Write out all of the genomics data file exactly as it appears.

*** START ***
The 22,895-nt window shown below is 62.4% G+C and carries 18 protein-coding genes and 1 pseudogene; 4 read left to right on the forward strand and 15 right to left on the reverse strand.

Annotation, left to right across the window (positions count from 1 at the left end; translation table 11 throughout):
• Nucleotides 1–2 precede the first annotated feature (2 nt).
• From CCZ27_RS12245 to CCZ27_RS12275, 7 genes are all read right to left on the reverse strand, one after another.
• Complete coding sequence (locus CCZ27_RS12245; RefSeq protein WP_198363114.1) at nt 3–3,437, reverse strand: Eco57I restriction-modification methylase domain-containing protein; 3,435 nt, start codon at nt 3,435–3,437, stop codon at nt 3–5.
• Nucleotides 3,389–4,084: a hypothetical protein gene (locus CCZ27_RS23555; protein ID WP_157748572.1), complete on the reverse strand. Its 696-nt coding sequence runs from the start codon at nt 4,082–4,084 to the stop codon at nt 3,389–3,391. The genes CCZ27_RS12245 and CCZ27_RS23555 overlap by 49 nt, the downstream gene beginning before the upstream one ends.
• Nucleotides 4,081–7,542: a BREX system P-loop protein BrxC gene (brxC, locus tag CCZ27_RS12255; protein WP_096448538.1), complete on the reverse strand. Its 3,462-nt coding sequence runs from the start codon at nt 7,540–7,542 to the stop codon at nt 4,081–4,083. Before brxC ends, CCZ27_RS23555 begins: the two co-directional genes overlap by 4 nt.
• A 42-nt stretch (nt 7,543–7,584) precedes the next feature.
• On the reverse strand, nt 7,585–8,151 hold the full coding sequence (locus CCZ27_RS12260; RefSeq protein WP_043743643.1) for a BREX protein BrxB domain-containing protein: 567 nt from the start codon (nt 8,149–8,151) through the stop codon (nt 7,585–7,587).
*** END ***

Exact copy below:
The 22,895-nt window shown below is 62.4% G+C and carries 18 protein-coding genes and 1 pseudogene; 4 read left to right on the forward strand and 15 right to left on the reverse strand.

Annotation, left to right across the window (positions count from 1 at the left end; translation table 11 throughout):
• Nucleotides 1–2 precede the first annotated feature (2 nt).
• From CCZ27_RS12245 to CCZ27_RS12275, 7 genes are all read right to left on the reverse strand, one after another.
• Complete coding sequence (locus CCZ27_RS12245; RefSeq protein WP_198363114.1) at nt 3–3,437, reverse strand: Eco57I restriction-modification methylase domain-containing protein; 3,435 nt, start codon at nt 3,435–3,437, stop codon at nt 3–5.
• Nucleotides 3,389–4,084: a hypothetical protein gene (locus CCZ27_RS23555; protein ID WP_157748572.1), complete on the reverse strand. Its 696-nt coding sequence runs from the start codon at nt 4,082–4,084 to the stop codon at nt 3,389–3,391. The genes CCZ27_RS12245 and CCZ27_RS23555 overlap by 49 nt, the downstream gene beginning before the upstream one ends.
• Nucleotides 4,081–7,542: a BREX system P-loop protein BrxC gene (brxC, locus tag CCZ27_RS12255; protein WP_096448538.1), complete on the reverse strand. Its 3,462-nt coding sequence runs from the start codon at nt 7,540–7,542 to the stop codon at nt 4,081–4,083. Before brxC ends, CCZ27_RS23555 begins: the two co-directional genes overlap by 4 nt.
• A 42-nt stretch (nt 7,543–7,584) precedes the next feature.
• On the reverse strand, nt 7,585–8,151 hold the full coding sequence (locus CCZ27_RS12260; RefSeq protein WP_043743643.1) for a BREX protein BrxB domain-containing protein: 567 nt from the start codon (nt 8,149–8,151) through the stop codon (nt 7,585–7,587).